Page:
Divide and Conquer
How I Made Hoops, My First Graphic Novel
After I graduated from college, when I was trying to get my first book published, I spent a few years working part-time for my dad’s company, Tavares Design Associates. During those years, I learned a lot of new skills—how to check blueprints, how to write specs, stuff like that. For each new task, my dad would give me the same advice. It was something he had told me countless times, since I was a kid:
“Figure out a system that works for you, and then: divide and conquer. “
-Manuel J. Tavares
I used to marvel at graphic novels and think that it would be amazing to make one someday, but honestly had no idea where to start. There were just…so many pictures! It was hard enough planning out a picture book, figuring out where to use a close-up, where to show more of a wide view of the scene, and how it all works together. And that’s over a span of 32 or 40 pages, with usually just one illustration per 2-page spread. A graphic novel was a whole other beast. The thought of 200 or 300 pages, with 4 to 6 pictures per page? It boggled my mind.
But then I found myself working on a picture book that was growing into something unexpected. The story wanted to be bigger, and for an older audience. I realized that this book really needed to be a graphic novel. But I wasn’t sure how to do that. So, I remembered my dad’s advice. I figured out a system that worked for me, and I got to work.
Now that my first graphic novel is out in the world, I thought it might be helpful and fun to share all the steps that went into making it. I’m sure every graphic novelist does things their own way, but here is the system that worked for me.
Step 1: The Script
Once I was ready to dive in and really get to work, my first step was to write a script. This part of the process was much closer to writing a movie script than writing a picture book. To prepare, I read books that focused on writing for film and television. Most helpful were The Secrets of Story by Matt Bird (Penguin Random House, 2016) and Save the Cat by Blake Snyder (Michael Wiese Productions, 2005).
I used a program called Scrivener to write the script, which was a big help. It allowed me to organize all my thoughts, research notes, and drafts, all in one document. In the script, I mapped out every chapter, every page, and every panel of the book. For each panel, I described what would be happening in the picture, and included all dialogue and captions. This would serve as my blueprint for the next step, the dummy.
Step 2: The Dummy
Once the script was written, the next step was to create something called a “dummy.” A dummy is a rough draft, or a practice version of the book. Using a program called InDesign, I started setting up the pages. Before I actually drew any of the sketches, I went through the whole book and drew the panel borders, picturing what would go in each panel and figuring out which ones should be bigger (a wide shot showing a crowded high school gym, for example), and which ones should probably be smaller (an image of one character talking, for example). Once I went through and drew all the pictures, I could adjust the sizes of each panel as needed.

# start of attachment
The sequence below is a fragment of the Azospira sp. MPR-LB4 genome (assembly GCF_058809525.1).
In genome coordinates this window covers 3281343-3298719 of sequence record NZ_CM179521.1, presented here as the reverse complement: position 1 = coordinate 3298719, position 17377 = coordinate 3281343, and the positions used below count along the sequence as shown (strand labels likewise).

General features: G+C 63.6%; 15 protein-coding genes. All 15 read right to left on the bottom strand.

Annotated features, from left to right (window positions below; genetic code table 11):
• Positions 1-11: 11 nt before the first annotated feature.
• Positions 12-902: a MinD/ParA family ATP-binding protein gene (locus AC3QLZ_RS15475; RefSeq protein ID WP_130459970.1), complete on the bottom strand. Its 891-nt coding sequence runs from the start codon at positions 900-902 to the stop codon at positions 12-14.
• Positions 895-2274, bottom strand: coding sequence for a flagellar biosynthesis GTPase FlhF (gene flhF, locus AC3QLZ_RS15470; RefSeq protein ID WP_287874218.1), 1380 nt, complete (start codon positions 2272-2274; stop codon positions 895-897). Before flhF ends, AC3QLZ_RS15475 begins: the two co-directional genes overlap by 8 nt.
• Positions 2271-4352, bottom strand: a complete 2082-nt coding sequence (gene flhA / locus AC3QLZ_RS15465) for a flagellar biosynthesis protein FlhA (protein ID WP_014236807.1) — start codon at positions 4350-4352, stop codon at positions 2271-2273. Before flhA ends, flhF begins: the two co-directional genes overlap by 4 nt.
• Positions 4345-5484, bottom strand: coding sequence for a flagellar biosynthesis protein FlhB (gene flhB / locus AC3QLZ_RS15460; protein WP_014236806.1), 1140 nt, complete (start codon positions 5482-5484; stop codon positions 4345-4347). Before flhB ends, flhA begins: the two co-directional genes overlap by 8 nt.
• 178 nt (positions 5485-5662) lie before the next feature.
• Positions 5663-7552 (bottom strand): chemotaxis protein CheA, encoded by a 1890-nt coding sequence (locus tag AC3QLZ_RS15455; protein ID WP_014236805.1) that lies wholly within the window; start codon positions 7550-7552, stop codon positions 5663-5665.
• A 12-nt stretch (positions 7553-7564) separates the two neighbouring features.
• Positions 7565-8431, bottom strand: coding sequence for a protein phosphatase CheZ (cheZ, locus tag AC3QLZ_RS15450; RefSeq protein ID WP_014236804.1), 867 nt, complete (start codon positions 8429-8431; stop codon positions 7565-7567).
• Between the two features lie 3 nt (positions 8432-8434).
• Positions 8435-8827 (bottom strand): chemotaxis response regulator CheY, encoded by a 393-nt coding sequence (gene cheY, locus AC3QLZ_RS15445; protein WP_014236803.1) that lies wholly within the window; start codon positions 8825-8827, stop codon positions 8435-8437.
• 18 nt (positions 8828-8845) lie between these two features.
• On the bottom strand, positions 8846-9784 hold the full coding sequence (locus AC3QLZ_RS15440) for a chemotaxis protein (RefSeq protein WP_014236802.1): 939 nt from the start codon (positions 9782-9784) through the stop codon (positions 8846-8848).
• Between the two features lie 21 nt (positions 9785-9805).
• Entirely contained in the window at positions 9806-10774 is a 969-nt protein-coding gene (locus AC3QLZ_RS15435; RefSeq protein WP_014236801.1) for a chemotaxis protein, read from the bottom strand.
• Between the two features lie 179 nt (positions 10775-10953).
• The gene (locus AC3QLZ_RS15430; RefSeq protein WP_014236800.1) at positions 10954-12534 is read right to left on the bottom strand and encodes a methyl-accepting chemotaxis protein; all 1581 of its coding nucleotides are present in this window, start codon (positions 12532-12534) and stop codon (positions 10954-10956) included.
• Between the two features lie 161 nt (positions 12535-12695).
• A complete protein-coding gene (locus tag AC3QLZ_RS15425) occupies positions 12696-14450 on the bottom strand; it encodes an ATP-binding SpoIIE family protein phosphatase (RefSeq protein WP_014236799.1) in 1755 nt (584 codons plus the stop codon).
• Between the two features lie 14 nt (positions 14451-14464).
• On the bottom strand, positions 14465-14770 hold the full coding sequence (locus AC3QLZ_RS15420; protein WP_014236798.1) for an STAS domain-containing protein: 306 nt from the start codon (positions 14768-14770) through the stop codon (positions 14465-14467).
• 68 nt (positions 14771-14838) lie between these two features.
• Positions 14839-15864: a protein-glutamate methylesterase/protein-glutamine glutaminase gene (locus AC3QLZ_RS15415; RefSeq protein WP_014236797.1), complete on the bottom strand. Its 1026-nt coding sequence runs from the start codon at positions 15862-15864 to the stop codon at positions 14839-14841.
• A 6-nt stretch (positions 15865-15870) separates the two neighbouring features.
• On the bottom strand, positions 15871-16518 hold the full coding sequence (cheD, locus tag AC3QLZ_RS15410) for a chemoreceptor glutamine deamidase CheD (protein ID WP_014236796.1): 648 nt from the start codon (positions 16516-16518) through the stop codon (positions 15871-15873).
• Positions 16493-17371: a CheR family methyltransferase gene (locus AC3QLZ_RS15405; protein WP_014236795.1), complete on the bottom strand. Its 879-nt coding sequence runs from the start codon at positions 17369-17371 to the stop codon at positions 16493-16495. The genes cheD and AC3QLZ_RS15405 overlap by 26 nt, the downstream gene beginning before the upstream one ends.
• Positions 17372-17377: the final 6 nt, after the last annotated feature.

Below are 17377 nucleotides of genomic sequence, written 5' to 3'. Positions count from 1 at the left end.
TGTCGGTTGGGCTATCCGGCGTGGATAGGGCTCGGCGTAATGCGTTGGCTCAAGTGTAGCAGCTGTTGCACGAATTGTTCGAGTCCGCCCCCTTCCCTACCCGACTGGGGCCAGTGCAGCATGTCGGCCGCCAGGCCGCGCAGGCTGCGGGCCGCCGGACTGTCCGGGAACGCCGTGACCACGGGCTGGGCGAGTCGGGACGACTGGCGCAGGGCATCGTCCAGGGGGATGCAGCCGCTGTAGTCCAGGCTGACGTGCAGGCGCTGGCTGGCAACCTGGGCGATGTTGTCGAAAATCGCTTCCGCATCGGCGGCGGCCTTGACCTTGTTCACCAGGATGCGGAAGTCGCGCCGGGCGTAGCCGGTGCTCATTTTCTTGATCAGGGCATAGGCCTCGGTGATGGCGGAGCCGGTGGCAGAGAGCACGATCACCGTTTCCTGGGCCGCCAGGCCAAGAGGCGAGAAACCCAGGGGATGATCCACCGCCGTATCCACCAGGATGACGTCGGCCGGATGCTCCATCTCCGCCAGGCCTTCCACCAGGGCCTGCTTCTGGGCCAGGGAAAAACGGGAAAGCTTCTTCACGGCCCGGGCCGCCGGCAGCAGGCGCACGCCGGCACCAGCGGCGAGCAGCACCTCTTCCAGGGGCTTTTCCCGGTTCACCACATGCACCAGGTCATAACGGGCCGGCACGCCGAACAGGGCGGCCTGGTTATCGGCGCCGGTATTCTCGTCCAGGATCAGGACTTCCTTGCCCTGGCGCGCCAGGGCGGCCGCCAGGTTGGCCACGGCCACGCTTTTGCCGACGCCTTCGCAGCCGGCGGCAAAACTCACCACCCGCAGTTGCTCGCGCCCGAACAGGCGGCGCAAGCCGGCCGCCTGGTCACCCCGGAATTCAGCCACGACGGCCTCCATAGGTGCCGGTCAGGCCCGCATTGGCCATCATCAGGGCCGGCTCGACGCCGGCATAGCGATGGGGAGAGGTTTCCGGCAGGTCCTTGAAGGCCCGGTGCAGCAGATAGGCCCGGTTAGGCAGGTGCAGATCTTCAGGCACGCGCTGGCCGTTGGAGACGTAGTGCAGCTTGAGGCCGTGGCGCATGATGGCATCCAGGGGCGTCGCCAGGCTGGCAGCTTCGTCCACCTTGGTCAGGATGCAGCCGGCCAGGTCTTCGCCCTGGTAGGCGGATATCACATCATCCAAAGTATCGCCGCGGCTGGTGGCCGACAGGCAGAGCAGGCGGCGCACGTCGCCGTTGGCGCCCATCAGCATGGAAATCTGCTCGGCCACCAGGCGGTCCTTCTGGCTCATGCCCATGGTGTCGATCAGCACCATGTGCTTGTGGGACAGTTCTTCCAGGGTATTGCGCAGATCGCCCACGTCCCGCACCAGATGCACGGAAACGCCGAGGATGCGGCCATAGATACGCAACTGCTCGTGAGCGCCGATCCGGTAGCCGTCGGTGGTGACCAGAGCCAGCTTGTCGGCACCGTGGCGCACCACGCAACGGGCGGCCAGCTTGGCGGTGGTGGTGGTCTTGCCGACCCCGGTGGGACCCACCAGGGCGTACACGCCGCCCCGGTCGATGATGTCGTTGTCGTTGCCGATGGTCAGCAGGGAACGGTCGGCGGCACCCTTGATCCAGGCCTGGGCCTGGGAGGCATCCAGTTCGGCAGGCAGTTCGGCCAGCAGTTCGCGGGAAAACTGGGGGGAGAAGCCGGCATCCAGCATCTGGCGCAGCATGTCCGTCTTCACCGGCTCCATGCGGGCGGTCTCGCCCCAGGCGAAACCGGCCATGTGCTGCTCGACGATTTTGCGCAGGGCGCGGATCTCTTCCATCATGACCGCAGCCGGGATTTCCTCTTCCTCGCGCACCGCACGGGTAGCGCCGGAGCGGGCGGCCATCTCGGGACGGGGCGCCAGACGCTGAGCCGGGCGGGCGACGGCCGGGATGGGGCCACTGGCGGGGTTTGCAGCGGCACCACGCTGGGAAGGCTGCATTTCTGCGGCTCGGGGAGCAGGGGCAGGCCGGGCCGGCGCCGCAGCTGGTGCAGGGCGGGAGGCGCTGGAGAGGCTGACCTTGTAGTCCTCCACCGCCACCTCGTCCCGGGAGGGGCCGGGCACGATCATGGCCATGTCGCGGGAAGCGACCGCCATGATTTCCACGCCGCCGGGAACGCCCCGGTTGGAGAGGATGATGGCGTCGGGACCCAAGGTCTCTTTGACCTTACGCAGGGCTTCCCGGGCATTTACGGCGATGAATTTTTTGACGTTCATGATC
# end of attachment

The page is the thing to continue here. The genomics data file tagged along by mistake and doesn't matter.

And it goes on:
Here’s a two-page spread from the dummy with some of my editor’s comments.
Step 3: Ink
Next, I did all the line art. I created the art for this book in Photoshop using a Wacom Cintiq drawing tablet, so I never used any actual ink. Still, I thought of this phase as “inking.” I wanted the book to have a hand-drawn look, so I drew every panel border by hand by tracing the mechanical panel borders from the dummy. Then on a separate layer in Photoshop, I drew all the word balloons. Then on other layers, I drew all the characters and backgrounds. This step took me about 6 months.
Step 4: Color
Once all the ink was done, I went right back to the beginning and started adding color. In this artwork, I focused on clarity and readability, so I used a lot of flat colors with minimal shading. This part of the process was fun, because I started to see how the finished book was going to look. I spent a little over 6 months doing all the color.
Step 5: Color, Again…
I thought I was done after Step 4, but then I got extensive feedback from my art director. Long story short: they weren’t crazy about the color palette that I had used. The story takes place in 1976, and I gave the book a very 1970s vibe. Lots of brown, beige, olive green, and orange. They felt like it needed a brighter, more modern color palette. I let myself freak out for a little bit, and then I got back to work. I spent another 6 months or so re-working all the color.
Here’s how the high school gym looked at first.
And here’s how it looked after I went back and changed the color palette. They were right, it looks better this way.
Overall, I spent about two and a half years working on this book. It was like nothing I had ever done before and for the most part, I loved the process. There are definitely things I learned that I will do differently next time. But if you’re thinking of trying to make your own graphic novel, hopefully this helps.
And my best advice is for you to remember my dad’s advice.
Figure out a system that works for you, and then…
Divide and conquer.
Text and images are courtesy of Matt Tavares and may not be used without express written consent.